Fierce! Hot! Directional! Yes, fashion is all that and a bag of zero-calorie TicTacs. And I get a huge kick out of it. So this week I'm introducing Fritinancy's first theme week. I'll be posting interesting items from the world of wearables and pausing ever so briefly to toot my own horn.
My interest in fashion (and this is not the horn-tooting part, believe it or not) goes way back. My first wage-earning job, as a high school senior, was on the sales floor of The Broadway Wilshire¹ in Los Angeles, which for a sixteen-year-old Seventeen-reading girl qualified as Died and Gone to Heaven. And I wasn't just some schlepper of a shopgirl--no, ma'am! I had been selected as L.A. High's representative on The Broadway's Hi-Deb Fashion Council--even then, the name was eye-rollingly corny--which meant I modeled in fashion shows, learned grooming and makeup tips from "the experts," toured clothing and shoe factories, and--pinch me!--received three free outfits to wear while I stood around waiting for customers. I even won a guest-modeling spot in Seventeen.
(There was a boys' counterpart to the Hi-Debs, which of course added to the appeal. I wish I could remember what the boys were called. It definitely didn't include the word deb. Or hi-.)
I'd been sewing my own clothes and gazing longingly into shop windows for quite a while, but those free Hi-Deb outfits accelerated my fashion savvy into warp speed, emphasis on the warp. The first outfit, as I recall, involved transparent plastic shoes and yellow fishnet stockings layered over shocking-pink opaque hose. This was definitely not accessorizing as I'd known it. Still, a deal was a deal: I had to wear the outfit (and did I mention it was free?) and so I did. I even came to love it, sort of.
Downhill from there? In a sense, yes. However, I did spend a couple of very happy years as copywriter and then editorial director at Banana Republic's San Francisco corporate offices, back when the chain was tiny and safari-themed. (We had eleven stores when I started working there, and about 111 when I left.) I invented names for items of clothing (the Amelia Earhart Jacket, the Poet's Sweater, the Port-au-Prince Pants), dreamed up stories about the places our clothes might find themselves, and asked simpático literary celebrities to write little reviews for the catalog. (I remember phoning James Fallows, who was then living in Kuala Lumpur, I think it was, and waking him up: I hadn't done the math, and it was 3 a.m. over there. He graciously wrote the review anyway.) Best of all, I got to work with a bunch of smart, funny, creative, irreverent people.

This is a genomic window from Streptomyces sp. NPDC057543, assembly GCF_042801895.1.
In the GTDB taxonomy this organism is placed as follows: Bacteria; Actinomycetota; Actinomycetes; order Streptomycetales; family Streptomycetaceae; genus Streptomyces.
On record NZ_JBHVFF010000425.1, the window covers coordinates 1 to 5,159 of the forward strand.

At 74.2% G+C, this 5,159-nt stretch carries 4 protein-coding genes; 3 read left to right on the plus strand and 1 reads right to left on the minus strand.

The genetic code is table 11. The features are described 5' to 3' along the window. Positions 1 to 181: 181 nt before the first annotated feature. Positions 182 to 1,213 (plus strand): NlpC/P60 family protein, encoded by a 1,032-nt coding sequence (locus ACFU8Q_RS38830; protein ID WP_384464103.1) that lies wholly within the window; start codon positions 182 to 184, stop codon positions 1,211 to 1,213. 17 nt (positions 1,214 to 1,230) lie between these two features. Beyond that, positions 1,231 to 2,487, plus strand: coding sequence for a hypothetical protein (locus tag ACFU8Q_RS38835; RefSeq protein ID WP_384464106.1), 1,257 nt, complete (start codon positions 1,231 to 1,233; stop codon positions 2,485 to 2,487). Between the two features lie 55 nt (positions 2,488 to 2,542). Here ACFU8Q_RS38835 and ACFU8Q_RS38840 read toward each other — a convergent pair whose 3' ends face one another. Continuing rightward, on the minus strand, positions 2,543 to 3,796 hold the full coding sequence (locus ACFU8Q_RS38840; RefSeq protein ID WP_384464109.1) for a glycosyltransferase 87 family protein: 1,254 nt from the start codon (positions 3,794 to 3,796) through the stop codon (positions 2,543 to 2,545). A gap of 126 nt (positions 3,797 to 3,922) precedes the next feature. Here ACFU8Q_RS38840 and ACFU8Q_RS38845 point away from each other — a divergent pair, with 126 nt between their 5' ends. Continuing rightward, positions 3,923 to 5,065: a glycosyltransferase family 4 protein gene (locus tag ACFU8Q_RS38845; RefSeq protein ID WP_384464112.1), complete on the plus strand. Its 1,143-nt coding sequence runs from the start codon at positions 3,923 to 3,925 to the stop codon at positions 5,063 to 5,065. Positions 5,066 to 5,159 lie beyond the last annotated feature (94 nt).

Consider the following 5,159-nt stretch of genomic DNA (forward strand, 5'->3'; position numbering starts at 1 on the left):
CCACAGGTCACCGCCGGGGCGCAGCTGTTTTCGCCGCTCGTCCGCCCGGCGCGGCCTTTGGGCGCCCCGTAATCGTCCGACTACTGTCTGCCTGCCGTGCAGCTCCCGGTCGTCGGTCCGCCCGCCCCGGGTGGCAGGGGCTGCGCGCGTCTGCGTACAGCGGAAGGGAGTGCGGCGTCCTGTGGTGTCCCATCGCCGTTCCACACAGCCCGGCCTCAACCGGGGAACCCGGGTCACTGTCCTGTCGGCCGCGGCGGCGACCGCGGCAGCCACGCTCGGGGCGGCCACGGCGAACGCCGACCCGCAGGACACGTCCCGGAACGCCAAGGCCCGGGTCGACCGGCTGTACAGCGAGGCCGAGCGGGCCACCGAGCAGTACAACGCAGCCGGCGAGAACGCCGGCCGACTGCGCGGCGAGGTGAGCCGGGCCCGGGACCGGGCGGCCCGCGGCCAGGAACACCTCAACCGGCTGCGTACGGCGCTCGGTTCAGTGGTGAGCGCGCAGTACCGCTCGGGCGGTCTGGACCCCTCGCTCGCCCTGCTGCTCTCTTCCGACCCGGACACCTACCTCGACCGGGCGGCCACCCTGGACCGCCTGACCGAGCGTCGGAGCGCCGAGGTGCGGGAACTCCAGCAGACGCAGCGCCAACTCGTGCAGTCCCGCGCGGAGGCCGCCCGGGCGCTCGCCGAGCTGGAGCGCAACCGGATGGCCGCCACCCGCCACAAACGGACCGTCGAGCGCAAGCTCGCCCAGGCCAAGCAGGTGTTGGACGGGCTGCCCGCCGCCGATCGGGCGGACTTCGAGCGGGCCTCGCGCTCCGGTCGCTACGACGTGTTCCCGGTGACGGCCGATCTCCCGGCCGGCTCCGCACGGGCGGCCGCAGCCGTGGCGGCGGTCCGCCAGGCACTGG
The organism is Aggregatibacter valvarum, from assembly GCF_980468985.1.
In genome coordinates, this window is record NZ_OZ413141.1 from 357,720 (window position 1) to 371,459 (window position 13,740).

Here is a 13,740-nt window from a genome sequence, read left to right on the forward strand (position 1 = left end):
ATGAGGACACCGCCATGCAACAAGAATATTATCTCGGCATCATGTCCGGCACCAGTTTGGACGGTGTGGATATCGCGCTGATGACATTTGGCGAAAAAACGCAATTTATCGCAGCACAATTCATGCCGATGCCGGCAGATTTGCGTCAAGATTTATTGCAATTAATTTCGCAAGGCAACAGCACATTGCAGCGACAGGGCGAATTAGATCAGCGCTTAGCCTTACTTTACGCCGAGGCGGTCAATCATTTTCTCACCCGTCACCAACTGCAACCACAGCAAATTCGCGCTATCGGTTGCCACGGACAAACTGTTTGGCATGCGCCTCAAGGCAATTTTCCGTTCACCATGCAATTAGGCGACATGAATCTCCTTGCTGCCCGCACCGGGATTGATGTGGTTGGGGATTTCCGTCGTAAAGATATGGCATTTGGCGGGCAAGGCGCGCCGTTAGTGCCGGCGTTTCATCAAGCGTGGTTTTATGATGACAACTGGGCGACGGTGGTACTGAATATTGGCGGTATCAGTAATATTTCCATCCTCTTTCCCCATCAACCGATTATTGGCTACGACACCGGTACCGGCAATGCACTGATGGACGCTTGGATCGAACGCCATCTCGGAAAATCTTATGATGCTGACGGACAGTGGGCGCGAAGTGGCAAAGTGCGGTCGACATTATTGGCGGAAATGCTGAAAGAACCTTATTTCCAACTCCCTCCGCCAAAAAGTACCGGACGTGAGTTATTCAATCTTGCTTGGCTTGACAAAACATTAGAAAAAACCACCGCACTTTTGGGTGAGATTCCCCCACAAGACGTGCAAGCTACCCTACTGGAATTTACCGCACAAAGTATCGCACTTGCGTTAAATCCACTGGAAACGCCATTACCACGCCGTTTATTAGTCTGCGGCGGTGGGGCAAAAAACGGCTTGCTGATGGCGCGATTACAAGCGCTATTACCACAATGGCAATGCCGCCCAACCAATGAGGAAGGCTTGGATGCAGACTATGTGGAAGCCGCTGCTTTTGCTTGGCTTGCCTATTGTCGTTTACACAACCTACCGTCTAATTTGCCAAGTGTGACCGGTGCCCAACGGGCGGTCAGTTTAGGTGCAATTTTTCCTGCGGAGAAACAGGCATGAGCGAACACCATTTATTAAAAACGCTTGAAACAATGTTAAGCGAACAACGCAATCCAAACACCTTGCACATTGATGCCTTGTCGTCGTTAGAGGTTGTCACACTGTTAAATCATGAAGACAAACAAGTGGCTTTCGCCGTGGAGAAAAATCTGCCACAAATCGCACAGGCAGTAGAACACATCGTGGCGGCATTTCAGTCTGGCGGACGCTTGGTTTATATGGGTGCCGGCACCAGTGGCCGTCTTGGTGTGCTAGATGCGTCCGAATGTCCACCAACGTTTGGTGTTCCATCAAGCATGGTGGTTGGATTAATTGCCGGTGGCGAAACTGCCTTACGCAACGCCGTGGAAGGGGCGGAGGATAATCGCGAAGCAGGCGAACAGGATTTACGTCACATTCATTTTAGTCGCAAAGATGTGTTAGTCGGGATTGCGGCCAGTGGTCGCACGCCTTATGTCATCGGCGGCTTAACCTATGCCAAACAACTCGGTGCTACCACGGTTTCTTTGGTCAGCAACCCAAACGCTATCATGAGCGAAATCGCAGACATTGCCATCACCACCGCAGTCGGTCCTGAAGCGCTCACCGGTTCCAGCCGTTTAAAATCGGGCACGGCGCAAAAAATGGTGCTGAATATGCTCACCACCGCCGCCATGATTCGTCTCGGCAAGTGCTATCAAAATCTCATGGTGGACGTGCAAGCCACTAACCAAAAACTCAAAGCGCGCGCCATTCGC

Later on, I was the long-term freelance catalog copywriter for Travelsmith: more product naming, more talespinning. In between and since, I've written about golf shorts and little girls' party dresses, Birkenstocks and Ferragamos, tummy-tuck jeans and hemp-silk wedding gowns.
On my own time, I've been known to pay full cover price for a copy of In Style or Vogue (it's research! honest!). And I've logged more hours with Stacy and Clinton of What Not to Wear than any nominally sane woman should admit to.
So welcome to this little corner of my world! Coming up this week: a theme-friendly Word of the Week, a special fashion linkfest, a post about fashionspeak, a post about fashion nomenclature, and the promised (fashion-related) horn tooting. And possibly more. To get started, here's a post from August 2006 on the derivations of many of our names for fabrics.
¹Eventually subsumed into The Federated's empire (Macy's, Bloomingdale's, etc.).